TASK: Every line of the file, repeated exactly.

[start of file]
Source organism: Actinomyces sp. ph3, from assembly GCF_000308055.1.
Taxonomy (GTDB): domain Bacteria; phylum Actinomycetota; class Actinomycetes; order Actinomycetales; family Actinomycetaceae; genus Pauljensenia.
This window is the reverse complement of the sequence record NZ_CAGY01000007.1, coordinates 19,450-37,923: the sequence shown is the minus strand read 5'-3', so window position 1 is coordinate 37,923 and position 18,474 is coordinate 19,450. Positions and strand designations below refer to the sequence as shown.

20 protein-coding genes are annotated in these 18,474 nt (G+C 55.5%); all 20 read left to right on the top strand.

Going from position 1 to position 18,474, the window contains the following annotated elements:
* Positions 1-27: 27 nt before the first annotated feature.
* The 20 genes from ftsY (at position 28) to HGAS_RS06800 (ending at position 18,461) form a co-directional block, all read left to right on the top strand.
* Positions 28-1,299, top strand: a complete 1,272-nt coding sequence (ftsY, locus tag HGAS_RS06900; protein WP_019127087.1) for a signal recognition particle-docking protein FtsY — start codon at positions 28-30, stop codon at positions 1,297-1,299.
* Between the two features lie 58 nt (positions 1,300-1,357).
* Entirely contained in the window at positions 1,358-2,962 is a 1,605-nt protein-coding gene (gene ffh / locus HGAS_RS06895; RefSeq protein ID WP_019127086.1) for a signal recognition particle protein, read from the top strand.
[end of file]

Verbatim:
Source organism: Actinomyces sp. ph3, from assembly GCF_000308055.1.
Taxonomy (GTDB): domain Bacteria; phylum Actinomycetota; class Actinomycetes; order Actinomycetales; family Actinomycetaceae; genus Pauljensenia.
This window is the reverse complement of the sequence record NZ_CAGY01000007.1, coordinates 19,450-37,923: the sequence shown is the minus strand read 5'-3', so window position 1 is coordinate 37,923 and position 18,474 is coordinate 19,450. Positions and strand designations below refer to the sequence as shown.

20 protein-coding genes are annotated in these 18,474 nt (G+C 55.5%); all 20 read left to right on the top strand.

Going from position 1 to position 18,474, the window contains the following annotated elements:
* Positions 1-27: 27 nt before the first annotated feature.
* The 20 genes from ftsY (at position 28) to HGAS_RS06800 (ending at position 18,461) form a co-directional block, all read left to right on the top strand.
* Positions 28-1,299, top strand: a complete 1,272-nt coding sequence (ftsY, locus tag HGAS_RS06900; protein WP_019127087.1) for a signal recognition particle-docking protein FtsY — start codon at positions 28-30, stop codon at positions 1,297-1,299.
* Between the two features lie 58 nt (positions 1,300-1,357).
* Entirely contained in the window at positions 1,358-2,962 is a 1,605-nt protein-coding gene (gene ffh / locus HGAS_RS06895; RefSeq protein ID WP_019127086.1) for a signal recognition particle protein, read from the top strand.